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RFC 166 - Data Reconfiguration Service: An implementation specif

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Network Working Group                                       Bob Anderson
Request for Comments: 166                                           Rand
NIC 6780                                                       Vint Cerf
                                                            Eric Harslem
                                                            John Haefner
                                                              Jim Madden
                                                          U. of Illinois
                                                            Bob Metcalfe
                                                           Arie Shoshani
                                                               Jim White
                                                              David Wood
                                                             25 May 1971



     I.  INTRODUCTION ...................................  2

         Purpose of this RFC ............................  2
         Motivation .....................................  2


         Elements of the Data Reconfiguration SERVICE ...  3
         Conceptual Network Connections .................  3
         Conception Protocols and Message Formats .......  4
         Example Connection Configurations ..............  7

   III.  THE FORM MACHINE ...............................  8

         Input/Output Streams and Forms .................  8
         Form Machine BNF Syntax ........................  8
         Alternate Specification of Form Machine Syntax .  9
         Forms .......................................... 10
         Rules .......................................... 10
         Terms .......................................... 11

           Term Format 1 ................................ 11
           Term Format 2 ................................ 11
           Term Format 3 ................................ 14
           Term Format 4 ................................ 14

           The Application of a Term .................... 14
           Restrictions and Interpretations of Term
             Functions .................................. 15

           Term and Rule Sequencing ..................... 16

    IV.  EXAMPLES ....................................... 17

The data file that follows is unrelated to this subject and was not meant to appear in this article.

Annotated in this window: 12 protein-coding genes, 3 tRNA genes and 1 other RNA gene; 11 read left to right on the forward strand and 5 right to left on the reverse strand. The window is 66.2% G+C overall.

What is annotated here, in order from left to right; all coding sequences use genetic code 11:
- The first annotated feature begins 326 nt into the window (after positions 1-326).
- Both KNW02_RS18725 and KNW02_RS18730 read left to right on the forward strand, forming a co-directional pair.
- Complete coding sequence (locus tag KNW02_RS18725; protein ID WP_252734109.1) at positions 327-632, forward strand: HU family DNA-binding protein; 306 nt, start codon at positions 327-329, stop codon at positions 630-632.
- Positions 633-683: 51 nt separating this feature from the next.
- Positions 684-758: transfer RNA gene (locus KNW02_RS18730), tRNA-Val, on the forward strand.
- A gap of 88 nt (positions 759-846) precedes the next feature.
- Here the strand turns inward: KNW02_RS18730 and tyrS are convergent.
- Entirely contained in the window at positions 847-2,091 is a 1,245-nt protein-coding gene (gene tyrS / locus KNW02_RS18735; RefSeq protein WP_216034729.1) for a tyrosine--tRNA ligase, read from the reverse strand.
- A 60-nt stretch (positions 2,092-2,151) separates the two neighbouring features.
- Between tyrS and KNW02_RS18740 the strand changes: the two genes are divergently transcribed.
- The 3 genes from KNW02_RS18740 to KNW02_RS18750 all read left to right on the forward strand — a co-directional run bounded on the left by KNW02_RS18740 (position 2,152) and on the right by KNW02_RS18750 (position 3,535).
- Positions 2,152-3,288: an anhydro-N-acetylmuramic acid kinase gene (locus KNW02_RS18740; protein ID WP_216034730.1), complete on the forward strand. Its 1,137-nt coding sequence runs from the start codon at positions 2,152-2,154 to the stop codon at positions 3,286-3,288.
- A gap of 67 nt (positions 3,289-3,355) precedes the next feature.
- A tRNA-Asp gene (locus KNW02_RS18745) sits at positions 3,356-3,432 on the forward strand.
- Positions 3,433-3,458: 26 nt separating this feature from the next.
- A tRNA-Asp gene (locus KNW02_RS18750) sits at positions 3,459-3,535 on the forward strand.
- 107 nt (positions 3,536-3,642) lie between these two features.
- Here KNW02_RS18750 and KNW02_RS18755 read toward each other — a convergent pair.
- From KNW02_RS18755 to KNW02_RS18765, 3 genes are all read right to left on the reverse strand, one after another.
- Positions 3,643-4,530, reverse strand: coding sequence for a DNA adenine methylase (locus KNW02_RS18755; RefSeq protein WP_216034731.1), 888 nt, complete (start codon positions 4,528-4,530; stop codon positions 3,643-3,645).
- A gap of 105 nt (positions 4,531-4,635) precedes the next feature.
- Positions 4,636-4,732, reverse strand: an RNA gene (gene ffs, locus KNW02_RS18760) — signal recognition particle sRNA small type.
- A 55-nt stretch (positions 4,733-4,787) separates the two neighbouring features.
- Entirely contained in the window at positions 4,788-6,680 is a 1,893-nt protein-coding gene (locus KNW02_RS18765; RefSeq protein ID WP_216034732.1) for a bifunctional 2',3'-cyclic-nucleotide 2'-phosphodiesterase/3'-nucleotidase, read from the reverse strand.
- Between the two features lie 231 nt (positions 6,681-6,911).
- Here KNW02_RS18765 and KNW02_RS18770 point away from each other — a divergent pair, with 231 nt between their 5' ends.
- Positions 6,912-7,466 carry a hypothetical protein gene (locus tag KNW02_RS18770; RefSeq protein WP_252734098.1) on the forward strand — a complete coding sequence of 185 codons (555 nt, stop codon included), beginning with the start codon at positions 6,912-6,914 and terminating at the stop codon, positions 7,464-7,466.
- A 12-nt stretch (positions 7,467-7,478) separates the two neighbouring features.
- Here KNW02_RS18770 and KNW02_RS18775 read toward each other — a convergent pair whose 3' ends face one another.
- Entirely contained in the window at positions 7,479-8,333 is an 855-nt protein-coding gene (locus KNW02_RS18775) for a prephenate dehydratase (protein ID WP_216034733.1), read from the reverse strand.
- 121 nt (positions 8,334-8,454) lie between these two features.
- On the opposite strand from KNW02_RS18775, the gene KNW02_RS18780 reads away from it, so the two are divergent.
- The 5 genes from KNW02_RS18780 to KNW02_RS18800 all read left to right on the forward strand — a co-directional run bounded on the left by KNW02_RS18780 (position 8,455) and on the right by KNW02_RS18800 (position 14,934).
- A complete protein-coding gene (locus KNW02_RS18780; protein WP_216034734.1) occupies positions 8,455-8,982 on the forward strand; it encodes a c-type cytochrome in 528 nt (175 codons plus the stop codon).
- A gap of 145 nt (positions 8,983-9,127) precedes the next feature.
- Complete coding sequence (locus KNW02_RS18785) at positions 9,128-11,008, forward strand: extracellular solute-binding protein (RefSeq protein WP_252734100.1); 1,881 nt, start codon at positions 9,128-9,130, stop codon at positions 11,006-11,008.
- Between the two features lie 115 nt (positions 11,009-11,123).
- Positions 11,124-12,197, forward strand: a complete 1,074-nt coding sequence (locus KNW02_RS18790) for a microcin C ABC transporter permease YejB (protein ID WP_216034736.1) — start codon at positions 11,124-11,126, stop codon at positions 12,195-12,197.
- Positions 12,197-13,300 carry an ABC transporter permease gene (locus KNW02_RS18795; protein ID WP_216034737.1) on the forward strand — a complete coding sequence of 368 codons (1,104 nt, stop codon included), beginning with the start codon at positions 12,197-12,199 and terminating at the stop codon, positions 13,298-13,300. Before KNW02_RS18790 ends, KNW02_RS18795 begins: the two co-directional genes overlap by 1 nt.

Remarks ........................................ 17
         Field Insertion ................................ 17
         Deletion ....................................... 17
         Variable Length Records ........................ 18
         String Length Computation ...................... 18
         Transposition .................................. 18
         Character Packing and Unpacking ................ 18

                             I.  INTRODUCTION


   The Purpose of this RFC is to specify the Data Reconfiguration
   Service (DRS.)

   The DRS experiment involves a software mechanism to reformat Network
   data streams.  The mechanism can be adapted to numerous Network
   application programs.  We hope that the result of the experiment will
   lead to a future standard service that embodies the principles
   described in this RFC.


   Application programs require specific data I/O formats yet the
   formats are different from program to program.  We take the position
   that the Network should adapt to the individual program requirements
   rather than changing each program to comply with a standard.  This
   position doesn't preclude the use of standards that describe the
   formats of regular message contents; it is merely an interpretation
   of a standard as being a desirable mode of operation but not a
   necessary one.

   In addition to differing program requirements, a format mismatch
   problem occurs where users wish to employ many different kinds of
   consoles to attach to a single service program.  It is desirable to
   have the Network adapt to individual console configurations rather
   than requiring unique software packages for each console

   One approach to providing adaptation is for those sites with
   substantial computing power to offer a data reconfiguration service;
   this document is a specification of such a service.

   The envisioned modus operandi of the service is that an applications
   programmer defines _forms_ that describe data reconfigurations.  The
   service stores the forms by name.  At a later time, a user (perhaps a
   non-programmer) employs the service to accomplish a particular
   transformation of a Network data stream, simply by calling the form
   by name.

   We have attempted to provide a notation tailored to some specifically
   needed instances of data reformatting while keeping the notation and
   its underlying implementation within some utility range that is
   bounded on the lower end by a notation expressive enough to make the
   experimental service useful, and that is bounded on the upper end by
   a notation short of a general purpose programming language.